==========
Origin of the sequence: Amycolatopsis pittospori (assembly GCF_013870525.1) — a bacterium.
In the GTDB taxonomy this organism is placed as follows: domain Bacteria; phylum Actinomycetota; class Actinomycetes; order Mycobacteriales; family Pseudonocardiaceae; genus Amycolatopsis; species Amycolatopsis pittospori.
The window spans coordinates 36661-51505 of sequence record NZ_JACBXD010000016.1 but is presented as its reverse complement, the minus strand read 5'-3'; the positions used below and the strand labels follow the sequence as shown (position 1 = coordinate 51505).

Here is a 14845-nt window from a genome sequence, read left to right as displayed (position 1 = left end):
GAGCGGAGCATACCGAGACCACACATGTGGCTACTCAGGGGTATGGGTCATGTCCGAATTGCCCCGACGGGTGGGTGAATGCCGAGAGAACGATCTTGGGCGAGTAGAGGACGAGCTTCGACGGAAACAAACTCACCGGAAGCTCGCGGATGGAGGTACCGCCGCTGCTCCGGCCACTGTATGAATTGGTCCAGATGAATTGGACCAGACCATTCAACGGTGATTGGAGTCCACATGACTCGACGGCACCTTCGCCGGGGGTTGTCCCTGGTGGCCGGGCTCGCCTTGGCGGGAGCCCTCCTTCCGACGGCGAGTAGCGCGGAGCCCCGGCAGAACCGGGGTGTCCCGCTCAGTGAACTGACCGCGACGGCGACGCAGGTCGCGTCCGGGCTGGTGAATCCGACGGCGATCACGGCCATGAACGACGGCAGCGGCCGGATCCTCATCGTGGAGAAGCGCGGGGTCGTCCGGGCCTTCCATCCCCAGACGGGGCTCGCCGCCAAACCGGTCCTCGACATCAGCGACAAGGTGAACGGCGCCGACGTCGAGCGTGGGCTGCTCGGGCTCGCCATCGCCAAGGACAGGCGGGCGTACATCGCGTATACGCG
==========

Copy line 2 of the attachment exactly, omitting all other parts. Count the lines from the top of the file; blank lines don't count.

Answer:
In the GTDB taxonomy this organism is placed as follows: domain Bacteria; phylum Actinomycetota; class Actinomycetes; order Mycobacteriales; family Pseudonocardiaceae; genus Amycolatopsis; species Amycolatopsis pittospori.